CENTURION, August 26 – On the eve of his side’s winner-take-all second Test against New Zealand starting in Centurion on Saturday, Proteas captain Faf du Plessis has called on the International Cricket Council to schedule longer Test series in future.
Hosts South Africa and New Zealand had to settle for a draw in the first Test which ended on Tuesday, after over three days were lost to poor playing conditions due to excessive rains in the region.
The non-result in the first contest has thrust the issue of longer series in the longest format of the game, and Du Plessis hoped there would not be too many shortened contests scheduled in future.
“I hope not, two-Test match series’s are too short,” said Du Plessis in Centurion on Friday. With the current schedule, 5-Test series are going to be hard to have in the future. Me personally, I like three or four Test matches. I feel like when you play two Tests, you’re just getting going. You can have two great matches and then the series is over. Hopefully, three and four will be the objective the ICC will look at. Two is just too short, especially since we’ve just had a rained-off game. Now we’ve got a one-off Test to play. Certainly, from our point of view, we want to play more Test cricket. It’s really important because we haven’t played a lot of Test cricket, with the space the team is in now we’d be happy to play as much Test cricket as possible. It’s just that you play a couple Tests then it’s a break, luckily we’ve got Sri Lanka coming here at the end of the year.”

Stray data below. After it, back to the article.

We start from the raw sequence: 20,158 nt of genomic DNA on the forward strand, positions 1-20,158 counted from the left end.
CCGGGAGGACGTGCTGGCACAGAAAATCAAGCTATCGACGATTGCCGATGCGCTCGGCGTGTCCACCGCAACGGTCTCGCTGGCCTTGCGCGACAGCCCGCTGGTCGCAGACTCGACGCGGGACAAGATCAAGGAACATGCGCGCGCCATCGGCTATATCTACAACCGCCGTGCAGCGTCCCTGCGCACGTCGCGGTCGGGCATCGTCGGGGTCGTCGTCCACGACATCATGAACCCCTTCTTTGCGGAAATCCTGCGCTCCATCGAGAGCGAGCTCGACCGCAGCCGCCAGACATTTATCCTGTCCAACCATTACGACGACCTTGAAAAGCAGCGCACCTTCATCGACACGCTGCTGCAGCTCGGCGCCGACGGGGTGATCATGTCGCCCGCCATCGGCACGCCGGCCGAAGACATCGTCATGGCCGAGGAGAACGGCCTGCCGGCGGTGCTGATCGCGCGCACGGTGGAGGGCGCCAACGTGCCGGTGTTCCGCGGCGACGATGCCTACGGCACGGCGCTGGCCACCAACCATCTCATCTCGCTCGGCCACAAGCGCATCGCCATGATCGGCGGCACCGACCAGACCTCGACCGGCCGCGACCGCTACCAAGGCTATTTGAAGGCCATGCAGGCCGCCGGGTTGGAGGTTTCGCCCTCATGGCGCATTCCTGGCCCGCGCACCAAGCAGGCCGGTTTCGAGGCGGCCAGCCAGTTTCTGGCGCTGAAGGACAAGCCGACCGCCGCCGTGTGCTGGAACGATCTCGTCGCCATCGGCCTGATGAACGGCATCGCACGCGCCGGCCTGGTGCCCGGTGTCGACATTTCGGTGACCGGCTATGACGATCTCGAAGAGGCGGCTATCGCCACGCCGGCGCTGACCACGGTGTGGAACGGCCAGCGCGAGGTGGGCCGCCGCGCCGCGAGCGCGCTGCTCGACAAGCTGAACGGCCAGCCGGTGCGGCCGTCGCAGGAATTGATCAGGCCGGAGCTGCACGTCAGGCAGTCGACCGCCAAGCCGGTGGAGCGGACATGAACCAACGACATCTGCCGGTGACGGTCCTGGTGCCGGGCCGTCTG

Du Plessis further drove home the point that being successful in Test cricket beat out all other formats of the game.
“Definitely, a Test match week is the best week in cricket. Test cricket, you can ask any player, that is the best. That feeling of winning a Test, you can’t find that in any other form.”
With South Africa having fallen to seventh in the latest ICC Test rankings, Du Plessis said playing as much Test cricket at home would help the Proteas move back towards the summit of the ratings.
“Especially because we’re a team that’s very disappointed about where we are on the Test rankings, we want to try and play as many Tests as possible. In South Africa, you want to try and make use of your own conditions.”
Playing in the unfamiliar tail-end of the South African winter in August meant conditions would be largely unknown for both sides. The conditions also meant the South African selectors would debate on the make-up of their side. Du Plessis said he did not know if they would go with an extra bowler, allrounder or spinner.
“We are considering possible changes to our team. The wicket looks a touch soft and moist. It will be a tough decision to make. Tonight will be the final call that we make. Pitch-wise, we’re not too sure what to expect, it might be slow but we will have to adjust on the day. The balance of our side is pretty good.”